How Do Plants Grow in Space?

Zinnia flower grew in Veggie onboard the ISS

Space exploration has long captivated the human imagination, representing one of the most ambitious frontiers of scientific and technological achievement. Amidst the expanse of stars and galaxies, humanity’s endeavors in the cosmos continue to unveil mysteries and opportunities. Among the remarkable feats achieved in space, perhaps one of the most intriguing is the cultivation of plants in the unique and challenging environment beyond Earth’s atmosphere.

This article embarks on a journey to understand a question that has intrigued scientists and space enthusiasts alike: How do plants grow in space?

As we begin this exploration, we shall navigate through the challenges posed by the absence of Earth’s gravitational pull, delve into the altered growth patterns exhibited by plants in space, and uncover the innovative experiments conducted on the International Space Station (ISS). Ultimately, we aim to shed light on the intricate relationship between plants and space, demonstrating how humanity is turning the inhospitable into the habitable, one green leaf at a time.

The Microgravity Challenge

Radishes Growing in Space: 27 Days in 10 Seconds. Video: NASA.

Effects of Microgravity on Plant Growth

The unique conditions of microgravity present a substantial challenge for plants. In this weightless environment, the established rules of terrestrial growth no longer apply. Plants, which have evolved to rely on gravity as a constant reference point, must adapt to the absence of this guiding force.

In microgravity, plants often exhibit altered growth patterns. They lack the typical cues for determining “up” and “down,” causing their stems and leaves to grow in unexpected directions. This lack of orientation can pose challenges for their structural development and their ability to efficiently photosynthesize.

Coping with Altered Growth Patterns

Despite the challenges posed by microgravity, plants are remarkably adaptable. Over time, they have demonstrated a capacity to adjust their growth strategies in response to the unfamiliar conditions of space. This adaptability is a testament to the resilience of life on Earth and its ability to survive and thrive in a wide range of environments.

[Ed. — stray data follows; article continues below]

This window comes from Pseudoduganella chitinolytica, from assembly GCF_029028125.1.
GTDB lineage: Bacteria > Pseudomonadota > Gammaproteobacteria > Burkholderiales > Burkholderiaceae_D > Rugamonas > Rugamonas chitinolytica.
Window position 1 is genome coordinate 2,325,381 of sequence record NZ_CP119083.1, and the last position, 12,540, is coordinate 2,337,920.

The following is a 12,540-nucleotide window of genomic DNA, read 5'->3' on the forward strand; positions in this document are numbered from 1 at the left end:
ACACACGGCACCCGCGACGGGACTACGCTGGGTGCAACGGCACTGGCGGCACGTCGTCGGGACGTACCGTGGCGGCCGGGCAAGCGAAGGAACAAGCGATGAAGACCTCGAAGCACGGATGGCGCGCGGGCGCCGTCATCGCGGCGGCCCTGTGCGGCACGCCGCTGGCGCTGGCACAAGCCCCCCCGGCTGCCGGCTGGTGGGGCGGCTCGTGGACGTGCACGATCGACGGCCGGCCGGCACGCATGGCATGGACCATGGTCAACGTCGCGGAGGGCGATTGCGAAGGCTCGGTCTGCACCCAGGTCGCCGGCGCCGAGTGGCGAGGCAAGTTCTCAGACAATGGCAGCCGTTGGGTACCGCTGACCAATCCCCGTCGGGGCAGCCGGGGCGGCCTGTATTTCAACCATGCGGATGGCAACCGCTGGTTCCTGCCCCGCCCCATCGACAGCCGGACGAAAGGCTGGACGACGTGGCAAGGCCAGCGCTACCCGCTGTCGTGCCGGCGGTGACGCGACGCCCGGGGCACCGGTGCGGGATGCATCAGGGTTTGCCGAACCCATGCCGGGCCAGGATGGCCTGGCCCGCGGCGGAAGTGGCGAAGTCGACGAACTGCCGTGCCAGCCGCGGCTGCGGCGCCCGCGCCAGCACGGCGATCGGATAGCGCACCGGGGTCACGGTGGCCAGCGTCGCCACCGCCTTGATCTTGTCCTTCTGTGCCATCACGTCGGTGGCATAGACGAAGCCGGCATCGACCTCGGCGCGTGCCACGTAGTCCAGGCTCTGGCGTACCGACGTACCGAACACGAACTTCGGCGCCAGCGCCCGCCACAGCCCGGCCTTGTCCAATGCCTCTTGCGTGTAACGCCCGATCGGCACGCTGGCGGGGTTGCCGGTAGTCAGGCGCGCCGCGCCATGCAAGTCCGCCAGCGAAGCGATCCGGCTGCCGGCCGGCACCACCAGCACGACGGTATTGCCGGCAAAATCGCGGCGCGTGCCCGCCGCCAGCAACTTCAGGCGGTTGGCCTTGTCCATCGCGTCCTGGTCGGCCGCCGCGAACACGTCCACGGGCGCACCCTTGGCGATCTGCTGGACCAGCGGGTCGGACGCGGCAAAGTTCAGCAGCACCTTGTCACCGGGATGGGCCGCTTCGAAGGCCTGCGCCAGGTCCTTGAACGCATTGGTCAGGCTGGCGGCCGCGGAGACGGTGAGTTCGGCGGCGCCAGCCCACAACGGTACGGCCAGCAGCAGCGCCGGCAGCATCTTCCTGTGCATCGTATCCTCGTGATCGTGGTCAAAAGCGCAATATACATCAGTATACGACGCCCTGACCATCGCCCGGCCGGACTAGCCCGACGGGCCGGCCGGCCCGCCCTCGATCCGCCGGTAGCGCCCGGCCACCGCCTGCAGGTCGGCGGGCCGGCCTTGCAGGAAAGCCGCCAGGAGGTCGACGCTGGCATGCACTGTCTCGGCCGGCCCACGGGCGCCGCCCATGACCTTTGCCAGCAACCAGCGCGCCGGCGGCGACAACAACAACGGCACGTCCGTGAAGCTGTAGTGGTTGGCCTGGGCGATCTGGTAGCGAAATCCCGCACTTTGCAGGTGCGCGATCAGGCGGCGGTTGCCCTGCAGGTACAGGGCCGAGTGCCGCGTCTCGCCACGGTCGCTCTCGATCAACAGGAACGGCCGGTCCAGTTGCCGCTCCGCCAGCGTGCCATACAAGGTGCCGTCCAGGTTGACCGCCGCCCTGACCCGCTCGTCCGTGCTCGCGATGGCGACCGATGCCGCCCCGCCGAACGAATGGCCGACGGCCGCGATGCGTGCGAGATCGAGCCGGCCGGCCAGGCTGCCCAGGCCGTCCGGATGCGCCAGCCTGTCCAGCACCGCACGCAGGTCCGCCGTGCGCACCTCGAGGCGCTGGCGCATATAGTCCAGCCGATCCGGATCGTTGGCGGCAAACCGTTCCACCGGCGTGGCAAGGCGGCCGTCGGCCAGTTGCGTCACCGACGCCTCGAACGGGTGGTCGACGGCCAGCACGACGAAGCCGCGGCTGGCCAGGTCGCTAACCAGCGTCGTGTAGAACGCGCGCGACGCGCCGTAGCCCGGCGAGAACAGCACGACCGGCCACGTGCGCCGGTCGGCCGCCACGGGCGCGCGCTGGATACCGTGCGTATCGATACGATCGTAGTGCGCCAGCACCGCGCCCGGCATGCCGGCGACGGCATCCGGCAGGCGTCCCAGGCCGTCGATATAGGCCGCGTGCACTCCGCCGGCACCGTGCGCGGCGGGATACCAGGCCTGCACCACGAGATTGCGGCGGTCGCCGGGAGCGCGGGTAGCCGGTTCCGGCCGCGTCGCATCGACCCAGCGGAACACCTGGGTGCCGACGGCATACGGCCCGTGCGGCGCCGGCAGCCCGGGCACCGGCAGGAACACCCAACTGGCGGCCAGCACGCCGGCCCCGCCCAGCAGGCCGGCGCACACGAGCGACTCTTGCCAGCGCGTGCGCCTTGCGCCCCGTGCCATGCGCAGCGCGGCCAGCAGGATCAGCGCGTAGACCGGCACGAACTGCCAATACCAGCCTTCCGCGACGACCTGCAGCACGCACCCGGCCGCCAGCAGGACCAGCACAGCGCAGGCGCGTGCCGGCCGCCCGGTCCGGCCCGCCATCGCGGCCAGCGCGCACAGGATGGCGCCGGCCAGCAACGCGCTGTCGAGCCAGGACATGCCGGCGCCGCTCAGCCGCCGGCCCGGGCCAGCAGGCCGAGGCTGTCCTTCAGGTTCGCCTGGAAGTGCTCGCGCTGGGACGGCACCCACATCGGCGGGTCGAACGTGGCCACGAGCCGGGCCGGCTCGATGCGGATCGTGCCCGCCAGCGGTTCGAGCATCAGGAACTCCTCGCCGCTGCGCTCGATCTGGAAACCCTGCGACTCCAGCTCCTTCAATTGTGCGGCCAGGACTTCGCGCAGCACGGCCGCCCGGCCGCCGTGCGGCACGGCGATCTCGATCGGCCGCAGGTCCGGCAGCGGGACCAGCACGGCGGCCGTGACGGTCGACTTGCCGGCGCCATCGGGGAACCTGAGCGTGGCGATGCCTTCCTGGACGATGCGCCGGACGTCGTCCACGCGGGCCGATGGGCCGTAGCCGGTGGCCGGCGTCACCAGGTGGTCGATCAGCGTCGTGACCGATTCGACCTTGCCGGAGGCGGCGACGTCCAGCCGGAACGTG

One notable adaptation is the tendency of plants to rely more heavily on light cues for orientation in the absence of gravity. They may grow towards the light source on the spacecraft, taking advantage of any available light to optimize photosynthesis. These adaptations are a testament to the remarkable plasticity of plant biology.

The Role of Roots in Space Farming

Roots play a crucial role in plant growth and development, both on Earth and in space. In microgravity, plants must grapple with the challenge of anchoring themselves without the aid of gravity’s pull. This necessitates innovative approaches to root development, ensuring that plants can access essential nutrients and water.

To address this challenge, scientists and astronauts have explored various cultivation techniques, including hydroponics and aeroponics. These methods enable plants to grow without traditional soil, providing them with nutrients and water in controlled environments. Such techniques are integral to successful space farming endeavors, as they help plants establish their roots and maintain a healthy, sustainable growth trajectory.

Photosynthesis in space operates similarly to on Earth, as plants still require light, water, and carbon dioxide. Growth chambers on spacecraft use specially designed LED lighting to provide the necessary spectrum for photosynthesis.

Experiments on the International Space Station (ISS)

Mizuna lettuce growing aboard the International Space Station
Mizuna lettuce growing aboard the International Space Station. Image: NASA.

The ISS as a Laboratory for Space Farming

The International Space Station (ISS) has emerged as a pivotal platform for conducting experiments related to plant growth in the microgravity environment of space. This state-of-the-art space laboratory, a collaborative effort involving multiple countries, provides researchers with an exceptional opportunity to study the behavior of plants beyond Earth’s atmosphere.

Crops Grown in the Microgravity Environment

Over the years, the ISS has hosted a range of experiments involving the cultivation of various crops. Researchers have tended to crops such as wheat, lettuce, and zinnias, monitoring their growth and development in microgravity. These experiments aim to understand how different plant species respond to the absence of gravity and how they can be cultivated successfully in space.

The cultivation of these crops on the ISS serves a dual purpose: it provides astronauts with fresh, homegrown food sources and contributes to our broader understanding of space farming techniques.

Insights Gained from ISS Experiments

The experiments conducted on the ISS have yielded a wealth of valuable data regarding plant behavior in space. Researchers have discovered how plants adapt their growth patterns, alter their responses to light cues, and adjust their nutrient uptake strategies in the absence of gravity. These findings have far-reaching implications for future space farming endeavors.

Moreover, the controlled environment of the ISS enables scientists to compare the growth of plants in space with their terrestrial counterparts, providing critical baseline data for understanding the effects of microgravity. This comparative approach enhances our understanding of plant biology and informs the development of innovative space farming techniques.